Pastoral Code of Ethics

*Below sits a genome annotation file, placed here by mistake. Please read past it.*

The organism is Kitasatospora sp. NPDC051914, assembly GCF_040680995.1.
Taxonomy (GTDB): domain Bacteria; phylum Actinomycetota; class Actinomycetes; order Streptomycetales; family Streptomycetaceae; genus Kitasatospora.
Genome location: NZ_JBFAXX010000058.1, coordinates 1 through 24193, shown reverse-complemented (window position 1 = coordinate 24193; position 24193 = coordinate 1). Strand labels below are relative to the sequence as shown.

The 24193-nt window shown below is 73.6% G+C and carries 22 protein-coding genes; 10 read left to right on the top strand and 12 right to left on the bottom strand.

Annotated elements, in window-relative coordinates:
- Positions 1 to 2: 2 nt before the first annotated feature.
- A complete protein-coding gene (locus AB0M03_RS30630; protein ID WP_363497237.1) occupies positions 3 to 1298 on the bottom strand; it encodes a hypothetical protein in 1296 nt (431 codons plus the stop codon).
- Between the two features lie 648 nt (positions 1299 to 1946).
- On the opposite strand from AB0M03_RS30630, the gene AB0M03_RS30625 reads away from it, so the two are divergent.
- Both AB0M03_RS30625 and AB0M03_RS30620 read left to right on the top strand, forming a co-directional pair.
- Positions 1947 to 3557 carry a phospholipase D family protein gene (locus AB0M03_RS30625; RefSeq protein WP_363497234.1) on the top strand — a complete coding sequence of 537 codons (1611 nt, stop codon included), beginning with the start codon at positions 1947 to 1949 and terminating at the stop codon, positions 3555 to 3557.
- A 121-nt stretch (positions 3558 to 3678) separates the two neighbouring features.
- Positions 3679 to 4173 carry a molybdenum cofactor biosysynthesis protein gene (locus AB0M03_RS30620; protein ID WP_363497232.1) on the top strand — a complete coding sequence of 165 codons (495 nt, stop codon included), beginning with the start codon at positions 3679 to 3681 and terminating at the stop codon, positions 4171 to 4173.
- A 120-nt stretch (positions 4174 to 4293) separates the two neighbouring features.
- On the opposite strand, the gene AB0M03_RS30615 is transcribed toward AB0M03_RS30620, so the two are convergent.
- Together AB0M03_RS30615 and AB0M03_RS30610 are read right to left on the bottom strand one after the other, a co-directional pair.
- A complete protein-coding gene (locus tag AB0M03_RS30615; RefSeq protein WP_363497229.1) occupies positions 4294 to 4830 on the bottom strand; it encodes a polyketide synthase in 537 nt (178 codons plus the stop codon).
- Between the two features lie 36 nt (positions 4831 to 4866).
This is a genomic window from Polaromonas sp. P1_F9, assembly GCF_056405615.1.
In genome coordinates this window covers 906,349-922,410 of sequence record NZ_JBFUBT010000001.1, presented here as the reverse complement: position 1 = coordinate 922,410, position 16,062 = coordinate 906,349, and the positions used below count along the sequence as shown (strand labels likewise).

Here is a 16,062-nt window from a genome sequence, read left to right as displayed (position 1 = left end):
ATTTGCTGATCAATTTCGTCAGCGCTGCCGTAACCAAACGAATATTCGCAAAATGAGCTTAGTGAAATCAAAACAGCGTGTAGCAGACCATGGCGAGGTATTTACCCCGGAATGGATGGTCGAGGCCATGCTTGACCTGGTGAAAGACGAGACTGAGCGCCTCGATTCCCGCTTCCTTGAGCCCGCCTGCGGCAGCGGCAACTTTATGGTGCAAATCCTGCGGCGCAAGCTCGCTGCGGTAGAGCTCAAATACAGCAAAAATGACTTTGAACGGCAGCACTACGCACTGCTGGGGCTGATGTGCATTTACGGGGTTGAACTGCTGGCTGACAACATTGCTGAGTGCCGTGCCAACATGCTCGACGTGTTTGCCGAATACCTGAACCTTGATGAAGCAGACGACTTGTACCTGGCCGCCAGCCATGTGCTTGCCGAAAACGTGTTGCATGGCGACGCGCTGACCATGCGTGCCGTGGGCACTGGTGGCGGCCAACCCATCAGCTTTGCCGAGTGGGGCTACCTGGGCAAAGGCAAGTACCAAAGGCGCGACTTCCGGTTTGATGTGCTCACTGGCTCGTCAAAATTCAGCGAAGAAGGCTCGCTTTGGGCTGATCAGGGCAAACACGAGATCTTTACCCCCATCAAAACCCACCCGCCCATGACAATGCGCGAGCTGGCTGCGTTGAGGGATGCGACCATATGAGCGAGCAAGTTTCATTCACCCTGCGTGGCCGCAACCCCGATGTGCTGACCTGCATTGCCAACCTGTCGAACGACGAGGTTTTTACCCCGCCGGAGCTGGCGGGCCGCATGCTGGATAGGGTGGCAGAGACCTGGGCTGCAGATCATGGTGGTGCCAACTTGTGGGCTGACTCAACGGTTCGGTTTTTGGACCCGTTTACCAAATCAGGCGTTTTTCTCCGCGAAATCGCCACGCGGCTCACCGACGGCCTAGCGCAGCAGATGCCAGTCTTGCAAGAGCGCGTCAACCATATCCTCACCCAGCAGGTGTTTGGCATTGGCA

The National Association of Evangelicals has recently released a Pastoral Code of Ethics (read it here). It produced a mixed reaction in my mind and heart. On one hand, you'd think the ethics depicted in the code would be universally understood. On the other hand (and more's the pity), they're not--thus the need for the written code. And, it's almost always better for standards to be written down, in black-and-white, so there's no misunderstanding. On the other hand, what can we realistically expect the code to accomplish (I've repeatedly witnessed people in ministry ignoring guidelines and procedures they themselves wrote, advocated, lobbied for, and swore by not long before, in order to get what they wanted)? On the other hand, I'm gratified to see self-care specified in the pastoral code of ethics. On the other hand, the code says to "Identify a minister/counselor who can provide personal counseling and advice when needed;" not good enough. Everyone in a helping profession, everyone in ministry especially, should be talking to a counselor regularly; if you're in ministry, it's ALREADY "needed." On the other hand, I've lost track of all those hands.

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